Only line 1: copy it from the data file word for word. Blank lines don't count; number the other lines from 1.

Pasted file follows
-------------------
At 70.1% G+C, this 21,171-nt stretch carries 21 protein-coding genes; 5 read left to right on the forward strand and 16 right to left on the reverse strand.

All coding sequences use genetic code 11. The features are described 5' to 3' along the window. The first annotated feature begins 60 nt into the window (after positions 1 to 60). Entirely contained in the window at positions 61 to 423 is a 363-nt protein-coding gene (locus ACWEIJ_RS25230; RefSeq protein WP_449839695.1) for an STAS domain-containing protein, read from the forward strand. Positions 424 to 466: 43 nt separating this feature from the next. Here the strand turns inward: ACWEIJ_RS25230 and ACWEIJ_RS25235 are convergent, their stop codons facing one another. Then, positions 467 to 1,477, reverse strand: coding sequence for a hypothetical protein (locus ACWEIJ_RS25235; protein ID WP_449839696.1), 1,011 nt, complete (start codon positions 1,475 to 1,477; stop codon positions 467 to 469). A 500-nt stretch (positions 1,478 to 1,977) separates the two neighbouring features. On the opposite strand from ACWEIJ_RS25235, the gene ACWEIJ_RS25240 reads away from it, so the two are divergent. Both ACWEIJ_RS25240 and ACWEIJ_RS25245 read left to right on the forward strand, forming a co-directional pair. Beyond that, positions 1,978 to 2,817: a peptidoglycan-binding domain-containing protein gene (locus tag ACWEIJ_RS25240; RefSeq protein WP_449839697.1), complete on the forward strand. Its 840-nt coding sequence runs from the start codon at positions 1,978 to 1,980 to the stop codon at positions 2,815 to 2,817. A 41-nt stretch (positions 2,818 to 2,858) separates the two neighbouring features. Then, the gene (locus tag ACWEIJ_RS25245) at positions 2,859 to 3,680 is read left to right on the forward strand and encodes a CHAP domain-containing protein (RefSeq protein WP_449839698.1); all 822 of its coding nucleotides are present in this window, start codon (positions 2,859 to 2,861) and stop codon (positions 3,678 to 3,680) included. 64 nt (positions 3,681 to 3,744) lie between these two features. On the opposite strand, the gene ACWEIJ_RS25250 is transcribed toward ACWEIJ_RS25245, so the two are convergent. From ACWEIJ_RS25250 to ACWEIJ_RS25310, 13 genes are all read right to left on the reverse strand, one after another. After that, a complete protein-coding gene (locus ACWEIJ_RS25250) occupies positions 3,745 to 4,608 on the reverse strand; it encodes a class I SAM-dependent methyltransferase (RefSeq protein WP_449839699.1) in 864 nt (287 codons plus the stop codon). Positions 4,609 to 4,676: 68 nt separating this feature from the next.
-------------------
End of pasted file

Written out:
At 70.1% G+C, this 21,171-nt stretch carries 21 protein-coding genes; 5 read left to right on the forward strand and 16 right to left on the reverse strand.